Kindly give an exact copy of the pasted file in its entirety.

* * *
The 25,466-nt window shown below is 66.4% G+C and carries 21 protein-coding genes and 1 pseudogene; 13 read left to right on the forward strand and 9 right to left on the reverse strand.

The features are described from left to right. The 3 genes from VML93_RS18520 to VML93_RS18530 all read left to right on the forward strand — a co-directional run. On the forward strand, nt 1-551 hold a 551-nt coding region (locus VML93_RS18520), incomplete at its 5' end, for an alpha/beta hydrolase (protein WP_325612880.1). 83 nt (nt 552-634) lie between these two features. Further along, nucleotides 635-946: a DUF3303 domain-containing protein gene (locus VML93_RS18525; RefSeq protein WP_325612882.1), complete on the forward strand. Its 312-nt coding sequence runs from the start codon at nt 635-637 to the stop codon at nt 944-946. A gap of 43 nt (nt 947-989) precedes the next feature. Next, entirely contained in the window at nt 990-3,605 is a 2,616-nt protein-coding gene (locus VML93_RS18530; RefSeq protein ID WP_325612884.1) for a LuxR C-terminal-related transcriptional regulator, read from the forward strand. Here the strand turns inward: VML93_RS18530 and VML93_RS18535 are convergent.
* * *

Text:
The 25,466-nt window shown below is 66.4% G+C and carries 21 protein-coding genes and 1 pseudogene; 13 read left to right on the forward strand and 9 right to left on the reverse strand.

The features are described from left to right. The 3 genes from VML93_RS18520 to VML93_RS18530 all read left to right on the forward strand — a co-directional run. On the forward strand, nt 1-551 hold a 551-nt coding region (locus VML93_RS18520), incomplete at its 5' end, for an alpha/beta hydrolase (protein WP_325612880.1). 83 nt (nt 552-634) lie between these two features. Further along, nucleotides 635-946: a DUF3303 domain-containing protein gene (locus VML93_RS18525; RefSeq protein WP_325612882.1), complete on the forward strand. Its 312-nt coding sequence runs from the start codon at nt 635-637 to the stop codon at nt 944-946. A gap of 43 nt (nt 947-989) precedes the next feature. Next, entirely contained in the window at nt 990-3,605 is a 2,616-nt protein-coding gene (locus VML93_RS18530; RefSeq protein ID WP_325612884.1) for a LuxR C-terminal-related transcriptional regulator, read from the forward strand. Here the strand turns inward: VML93_RS18530 and VML93_RS18535 are convergent.